Given the much more aggressive "War on Terror" in this timeline and likely radicalization of U.S.-born Muslims (see the San Bernardino shooting and the Pulse nightclub shooting), I imagine the primary targets for a much more empowered Trump would be Muslims. Trump pushed for a ban on immigration from Muslim countries and although existing US laws limited what could ultimately be implemented significantly, those legal checks are going to be much weaker or nonexistent and terrorism-related precedents could be used to override whatever precedents remain. I would imagine Muslim immigration and/or asylum claims would be sharply limited if not barred completely in this scenario, and American-born Muslims would be subject to much greater surveillance and harassment by state authorities or hyped-up Trump supporters. The Principate would likely play up Bush's post-9/11 "Islam is a religion of peace" rhetoric (especially when they need Muslim cooperation for the expanded "War on Terror"), but under Trump the radicalized base would be in the driver's seat.

Another target for a much more powerful Trump would be Hispanics. Although Hispanic support for the Republican Party grew during his administration, he was very zealous about border enforcement even if it led to human-rights violations. In this world, Hispanic immigration to the US was much, much higher due to the "service for citizenship" program and rather than working and going home, they and their families are staying permanently. I imagine the replacement theory enthusiasts will be losing their minds even more so than in our history. Many, many of the January 6 rioters came from areas where the Hispanic population was rising and the white population was declining. Although the Principate would come down hard on anything resembling January 6 (if Not Bush jailed antiwar protesters using anti-terrorism laws and Not Cheney fought a civil war to crush congressional opposition to what was essentially a presidential military dictatorship, I imagine anything resembling J6 in this timeline would be dealt with much more aggressively), this world's Trump and his allies might be able to channel the same sentiment into support for a more aggressive program against further Hispanic immigration. Given how climate change is still going to be a problem in this world, at least some asylum-seekers in recent years were fleeing natural disasters like hurricanes, and this is projected to get worse, I could imagine a much, much uglier migrant crisis. And there would almost certainly be crackdowns on the enlarged U.S. Hispanic population, especially if they object to the stricter border enforcement regime or some other pretext for jailing or deportation could be found.

And Trump does not take criticism or insult well, much less so than Bush 2.0, Cheney, or Obama. According to the upcoming book Holding The Line, Trump sought to have the Justice Department investigate his critics, including former U.S. Secretary of State John Kerry. In a world where criticism of the government is considered helping terrorists (look at some of the more obnoxious behavior by Republicans in the 2001-2005 period), wartime restrictions of civil liberties were much more severe, and an expanded overseas counterinsurgency to test out new repression techniques, there's plenty of precedent for a President Trump to be much more destructively vindictive than real history. And then there's the prolonged attempt to overturn the 2020 election results, only with a lot fewer if any guardrails against presidential overreach.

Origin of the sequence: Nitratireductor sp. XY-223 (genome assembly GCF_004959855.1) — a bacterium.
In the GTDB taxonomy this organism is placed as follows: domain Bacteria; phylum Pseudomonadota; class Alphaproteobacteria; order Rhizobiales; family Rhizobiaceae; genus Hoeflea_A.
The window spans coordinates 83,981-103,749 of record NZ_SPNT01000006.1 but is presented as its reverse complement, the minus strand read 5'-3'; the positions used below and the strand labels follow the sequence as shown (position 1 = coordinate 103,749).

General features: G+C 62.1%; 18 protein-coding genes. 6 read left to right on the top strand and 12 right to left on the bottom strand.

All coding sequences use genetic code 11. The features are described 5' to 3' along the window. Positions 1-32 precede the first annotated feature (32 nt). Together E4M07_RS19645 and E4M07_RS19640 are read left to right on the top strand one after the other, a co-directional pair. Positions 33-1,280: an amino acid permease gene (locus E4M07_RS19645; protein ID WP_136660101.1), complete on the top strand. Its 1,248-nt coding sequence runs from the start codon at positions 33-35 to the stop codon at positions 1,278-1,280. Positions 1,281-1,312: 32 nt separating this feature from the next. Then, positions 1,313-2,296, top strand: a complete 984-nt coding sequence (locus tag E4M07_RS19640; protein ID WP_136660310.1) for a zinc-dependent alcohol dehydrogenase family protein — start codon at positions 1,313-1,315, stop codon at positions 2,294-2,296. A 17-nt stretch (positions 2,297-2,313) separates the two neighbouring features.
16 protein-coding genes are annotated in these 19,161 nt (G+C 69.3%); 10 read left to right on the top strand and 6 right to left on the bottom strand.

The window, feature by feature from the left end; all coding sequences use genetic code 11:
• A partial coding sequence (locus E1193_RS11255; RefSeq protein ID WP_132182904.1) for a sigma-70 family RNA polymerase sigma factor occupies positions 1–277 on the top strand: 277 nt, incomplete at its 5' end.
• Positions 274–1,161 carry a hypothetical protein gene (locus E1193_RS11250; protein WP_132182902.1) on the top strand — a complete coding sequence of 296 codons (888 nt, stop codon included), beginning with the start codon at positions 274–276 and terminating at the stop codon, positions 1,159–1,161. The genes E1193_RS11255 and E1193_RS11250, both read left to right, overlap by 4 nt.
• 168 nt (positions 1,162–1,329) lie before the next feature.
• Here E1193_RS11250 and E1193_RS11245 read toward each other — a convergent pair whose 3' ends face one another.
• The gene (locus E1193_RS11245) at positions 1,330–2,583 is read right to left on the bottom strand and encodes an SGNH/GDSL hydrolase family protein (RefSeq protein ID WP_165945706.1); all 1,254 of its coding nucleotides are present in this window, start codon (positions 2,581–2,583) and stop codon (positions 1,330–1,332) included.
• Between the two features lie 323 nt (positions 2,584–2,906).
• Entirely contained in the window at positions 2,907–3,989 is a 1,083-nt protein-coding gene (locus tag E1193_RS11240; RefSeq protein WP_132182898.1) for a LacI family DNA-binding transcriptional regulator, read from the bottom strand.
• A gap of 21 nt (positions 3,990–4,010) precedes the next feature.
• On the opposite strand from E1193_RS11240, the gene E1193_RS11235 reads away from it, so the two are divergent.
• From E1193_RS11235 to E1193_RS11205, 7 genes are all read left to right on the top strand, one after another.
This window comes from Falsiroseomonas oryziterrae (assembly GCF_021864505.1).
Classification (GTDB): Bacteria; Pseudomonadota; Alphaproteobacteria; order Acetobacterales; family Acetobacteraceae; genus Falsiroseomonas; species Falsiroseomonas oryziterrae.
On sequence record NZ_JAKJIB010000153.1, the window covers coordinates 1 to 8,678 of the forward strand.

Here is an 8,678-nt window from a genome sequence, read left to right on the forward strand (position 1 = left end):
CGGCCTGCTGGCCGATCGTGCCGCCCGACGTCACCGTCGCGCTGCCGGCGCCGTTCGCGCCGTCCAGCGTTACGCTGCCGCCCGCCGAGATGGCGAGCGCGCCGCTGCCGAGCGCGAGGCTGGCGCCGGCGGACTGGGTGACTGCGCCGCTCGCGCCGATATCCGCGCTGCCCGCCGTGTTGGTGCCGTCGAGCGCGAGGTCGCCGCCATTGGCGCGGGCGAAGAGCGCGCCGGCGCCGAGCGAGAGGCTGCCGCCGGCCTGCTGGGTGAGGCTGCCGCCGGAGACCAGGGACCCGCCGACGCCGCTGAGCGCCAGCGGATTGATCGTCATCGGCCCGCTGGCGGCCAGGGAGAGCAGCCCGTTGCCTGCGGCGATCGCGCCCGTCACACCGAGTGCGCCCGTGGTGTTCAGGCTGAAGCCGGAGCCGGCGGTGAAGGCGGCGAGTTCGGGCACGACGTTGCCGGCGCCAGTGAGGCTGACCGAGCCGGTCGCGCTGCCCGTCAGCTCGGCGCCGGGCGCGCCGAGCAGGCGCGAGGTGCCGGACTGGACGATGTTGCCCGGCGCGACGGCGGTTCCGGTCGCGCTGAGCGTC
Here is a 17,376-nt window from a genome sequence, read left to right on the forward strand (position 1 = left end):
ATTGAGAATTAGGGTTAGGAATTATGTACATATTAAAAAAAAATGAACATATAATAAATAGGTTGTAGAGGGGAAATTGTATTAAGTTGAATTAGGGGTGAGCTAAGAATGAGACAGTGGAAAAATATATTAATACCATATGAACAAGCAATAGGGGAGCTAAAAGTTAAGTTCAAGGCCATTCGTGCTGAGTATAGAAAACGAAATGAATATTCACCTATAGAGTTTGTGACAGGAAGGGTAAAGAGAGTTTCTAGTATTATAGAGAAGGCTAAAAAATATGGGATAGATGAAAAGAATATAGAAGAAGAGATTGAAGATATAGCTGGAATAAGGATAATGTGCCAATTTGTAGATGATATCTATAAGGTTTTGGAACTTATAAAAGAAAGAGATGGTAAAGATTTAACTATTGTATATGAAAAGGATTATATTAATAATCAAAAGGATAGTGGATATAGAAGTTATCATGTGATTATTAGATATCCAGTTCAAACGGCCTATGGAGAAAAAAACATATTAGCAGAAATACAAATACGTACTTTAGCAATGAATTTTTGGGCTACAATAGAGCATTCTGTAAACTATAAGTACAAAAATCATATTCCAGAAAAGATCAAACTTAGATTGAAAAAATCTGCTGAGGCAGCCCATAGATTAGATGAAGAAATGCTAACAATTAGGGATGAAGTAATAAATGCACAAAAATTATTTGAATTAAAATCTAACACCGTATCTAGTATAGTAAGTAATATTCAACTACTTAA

So to sum it up, in the world of the American Principate, Donald Trump is much less likely to become president, but if he does, he's going to be much more likely to become a tyrant whose opponents are worthy of the title "the resistance" than the Trump of real life. If Bush 2.0 is Julius Caesar, Dick Cheney is Augustus, and whomever is holding the bag when the Arab Spring breaks out is Tiberius or Claudius, Trump could be the American Caligula, Nero, or Domitian.

Thursday, August 25, 2022

Blast from the Past Movie Review: LADY IN THE WATER (2006)

Hey everybody, it's been awhile since I've actively posted, but I've been working a lot on Serpent Sword, the sequel to my novel Battle for the Wastelands. However, I've still been actively participating in Myopia Movies and we're doing a month on M. Night Shyamalan's films, ranging from his high point (at least among the movies were watched) with Signs to his decline.

So here's my review of Lady in the Water, the first film of his I actually skipped due to negative reviews. Here's the episode. And let my commentary begin:

 The Plot

Long ago, humans were in contact with a civilization of mermaids known as Narfs, who provided spiritual guidance. But man grew greedy and moved inland, multiplying conflicts and wars without the mermaids' advice. As the world grew darker and more dangerous, the mermaids have taken the initiative to contact humans again, but the mermaids have their own supernatural foe, the lupine Scrunts. Into this conflict comes Cleveland Heep (Paul Giamatti), an apartment superintendent with a stutter and a tragic past who encounters a Narf named Story (Bryce Dallas Howard) in the complex pool one night.

But Story, and now him, are being hunted...

The Good